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‘We Will Not Tolerate Unsafe Driving’

Police want motorists to get the message from their new cruiser.

Driver’s side message warns people not to drink and drive.

Driver’s side message warns people not to drink and drive. Photo by Bonnie Hobbs.

There’s a new weapon in the Fairfax County Police Department’s arsenal, but this one has four tires and an engine. It’s a new cruiser covered with messages warning people not to drive impaired or distracted.

2013 Fairfax County Traffic Data

Fairfax County traffic data underscores the need for additional public-safety outreach and enforcement measures. In 2013:

  • More than 13,500 drivers were cited for failing to give full time and attention to their driving. That’s an increase from 12,434 in 2012.
  • Some 2,827 drivers were arrested for driving under the influence.
  • There were 583 crashes in which alcohol was listed as a factor for at least one of the drivers involved.
  • Some 117 summonses were issued for texting while driving; this number was up from 44 in 2012.

Source: Fairfax County Police Department

It was unveiled on Friday, Feb. 21, at the Sully District Station, and the station’s commander, Capt. Ed O’Carroll, explained its significance.

"This is a special day for the Police Department," he said. "We’re here to launch an innovative idea to highlight traffic safety, reduce crashes and save lives. Enforcement, education and awareness are our goals. We want to be visible with what we do, so we’re putting it out front — people need to know we mean business."

O’Carroll said the showy, new cruiser will let people who drink or use drugs before getting behind the wheel — or who text while driving — know that "we’re out there. Drivers who are impaired, aggressive, distracted or unbuckled, we will find. The Police Department is committed to this."

A 2013 Ford Taurus Police Interceptor, the vehicle was already part of the department’s fleet and is a fully functional patrol vehicle equipped with all the essentials of other cruisers. But it’s been professionally wrapped with eye-catching messages on the back, front and sides. Each portion of the vehicle is dedicated to a particular, traffic-safety issue.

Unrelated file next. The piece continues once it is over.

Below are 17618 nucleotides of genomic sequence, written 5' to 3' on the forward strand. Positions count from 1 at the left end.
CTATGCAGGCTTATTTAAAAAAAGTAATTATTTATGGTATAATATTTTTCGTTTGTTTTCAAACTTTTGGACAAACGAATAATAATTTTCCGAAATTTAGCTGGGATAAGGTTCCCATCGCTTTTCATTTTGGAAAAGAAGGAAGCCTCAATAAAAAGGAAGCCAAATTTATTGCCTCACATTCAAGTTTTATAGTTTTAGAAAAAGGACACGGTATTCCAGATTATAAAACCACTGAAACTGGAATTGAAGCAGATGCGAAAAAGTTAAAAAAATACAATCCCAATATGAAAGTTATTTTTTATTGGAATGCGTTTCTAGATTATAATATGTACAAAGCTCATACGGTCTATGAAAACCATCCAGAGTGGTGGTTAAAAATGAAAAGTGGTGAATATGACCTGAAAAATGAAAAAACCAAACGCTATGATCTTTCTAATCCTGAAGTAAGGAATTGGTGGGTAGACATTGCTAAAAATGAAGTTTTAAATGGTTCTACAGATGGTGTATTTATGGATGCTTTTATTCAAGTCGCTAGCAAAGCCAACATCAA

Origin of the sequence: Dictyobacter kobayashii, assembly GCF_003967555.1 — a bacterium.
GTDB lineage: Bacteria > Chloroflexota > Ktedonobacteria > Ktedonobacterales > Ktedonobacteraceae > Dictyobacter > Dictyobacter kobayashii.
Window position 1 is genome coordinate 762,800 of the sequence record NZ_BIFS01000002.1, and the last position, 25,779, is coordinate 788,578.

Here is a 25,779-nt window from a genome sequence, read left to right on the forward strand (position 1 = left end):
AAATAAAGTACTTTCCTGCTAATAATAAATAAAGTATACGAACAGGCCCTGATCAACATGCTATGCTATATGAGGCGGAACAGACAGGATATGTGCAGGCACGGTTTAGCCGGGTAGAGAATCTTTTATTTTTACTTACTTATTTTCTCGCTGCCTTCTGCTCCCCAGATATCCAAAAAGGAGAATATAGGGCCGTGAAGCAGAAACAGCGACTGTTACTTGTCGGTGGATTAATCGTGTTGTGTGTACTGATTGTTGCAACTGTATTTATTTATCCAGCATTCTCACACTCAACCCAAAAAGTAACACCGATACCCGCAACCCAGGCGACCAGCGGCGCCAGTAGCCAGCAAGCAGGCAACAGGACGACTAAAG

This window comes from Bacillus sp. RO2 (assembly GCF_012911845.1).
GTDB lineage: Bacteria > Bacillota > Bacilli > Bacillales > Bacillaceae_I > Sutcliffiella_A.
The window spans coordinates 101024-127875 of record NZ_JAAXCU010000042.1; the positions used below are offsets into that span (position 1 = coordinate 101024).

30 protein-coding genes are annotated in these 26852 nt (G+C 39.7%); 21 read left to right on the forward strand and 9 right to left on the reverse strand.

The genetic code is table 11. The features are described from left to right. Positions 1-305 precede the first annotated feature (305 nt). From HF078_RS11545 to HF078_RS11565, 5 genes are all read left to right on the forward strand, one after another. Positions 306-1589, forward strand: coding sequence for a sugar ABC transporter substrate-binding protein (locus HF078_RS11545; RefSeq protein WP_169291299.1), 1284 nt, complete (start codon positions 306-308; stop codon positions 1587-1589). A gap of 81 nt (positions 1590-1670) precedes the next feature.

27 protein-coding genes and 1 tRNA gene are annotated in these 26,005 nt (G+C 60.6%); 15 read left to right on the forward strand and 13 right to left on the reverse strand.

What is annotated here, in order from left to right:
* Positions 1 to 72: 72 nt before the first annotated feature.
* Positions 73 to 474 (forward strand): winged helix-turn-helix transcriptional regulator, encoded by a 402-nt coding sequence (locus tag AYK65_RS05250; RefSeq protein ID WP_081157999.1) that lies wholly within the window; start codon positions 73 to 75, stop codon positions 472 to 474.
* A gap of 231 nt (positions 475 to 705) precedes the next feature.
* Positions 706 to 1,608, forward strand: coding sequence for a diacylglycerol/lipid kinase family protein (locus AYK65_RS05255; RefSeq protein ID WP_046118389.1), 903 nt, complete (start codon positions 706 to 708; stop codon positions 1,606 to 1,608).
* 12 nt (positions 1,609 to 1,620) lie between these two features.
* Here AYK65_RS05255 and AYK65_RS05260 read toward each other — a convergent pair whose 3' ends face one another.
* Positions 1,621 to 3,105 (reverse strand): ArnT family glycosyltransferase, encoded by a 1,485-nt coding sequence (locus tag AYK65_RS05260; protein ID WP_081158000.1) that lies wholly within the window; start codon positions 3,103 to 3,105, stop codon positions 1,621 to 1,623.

The driver’s side bears the words, "Drive sober or get pulled over," and "Drive drunk and you’ll be arrested," translated into Spanish. It also tells people, "Buzzed driving is drunk driving – designate a sober driver," and reminds them, "It’s your call: cab or cell. Don’t drink and drive."

The passenger side urges motorists to "Buckle up, every trip, every time." In English and Spanish, it warns, "Click it or ticket, day and night." And it tells drivers, "Move over, slow down — it’s the law." Said O’Carroll: "We want drivers to move over when law officers are standing on the white line [so the officers won’t get struck]."

On the rear of the vehicle are these messages: "Don’t text and drive," "One text or call could wreck it all," "Phone in one hand, ticket in the other," "Park the phone before you drive" and (in both Spanish and English) "Stop aggressive driving."

On the hood are the following facts: "One person is killed every 51 minutes by a drunk driver. A texting driver is 23 times more likely to crash. People not wearing a seat belt are 30 times more likely to be ejected from a vehicle during a crash. Three out of four persons ejected in crashes die as a result of their injuries."

The vehicle is also adorned with four QR (Quick Response) codes. When it’s parked, people scanning these codes with their SmartPhones will be directed to various traffic-safety Websites.

"We’re the first police department in the country to have this cruiser," said O’Carroll. "And it’ll be on display at schools and other places throughout the county. We’re excited to bring this to the community. It’ll be available to all officers at all our district stations, SRO [student resource officers] and shopping-center officers. And we’ll get community feedback on how well it’s being received."

He said the police have already increased their DUI-enforcement efforts. And he praised Officer Matt Bell for making 30 alcohol-related arrests last year at night, plus Officer Tonya Trivett, who arrested several impaired drivers during the day. So, said O’Carroll, "It’s a 24-hour/day problem in our community, and all our officers are out there making a difference."

Noting that Sully District Officers Todd Kincaid and Ryan Morgan worked on the messages emblazoned across the new cruiser, O’Carroll said a private/public partnership made the $4,000 wrap possible. Transurban, the Unified Prevention Coalition and the Fairfax County Law Enforcement Foundation all helped with both the design and dollars.

"This public/private partnership highlights how the Police Department, private sector and community come together to increase our culture of safety," said county Police Chief Ed Roessler Jr. "The car’s an educational-awareness item which is more than capable of enforcing the law. But it’s the Police Department’s desire to remind our community members, and those traveling through [this county], that we will not tolerate unsafe driving."

He said behaviors such as texting and driving, not buckling up or being impaired in any way will not be accepted. As it is, said Roessler, "We lose more lives on the roads than we need to every year."

Agreeing, Supervisor Michael R. Frey (R-Sully) said, "The goal is prevention, rather than responding to, a serious accident. This is very creative — an example of thinking outside the box to reach some people we wouldn’t otherwise get that message to. All the officers do a fabulous job and this is one more thing to help."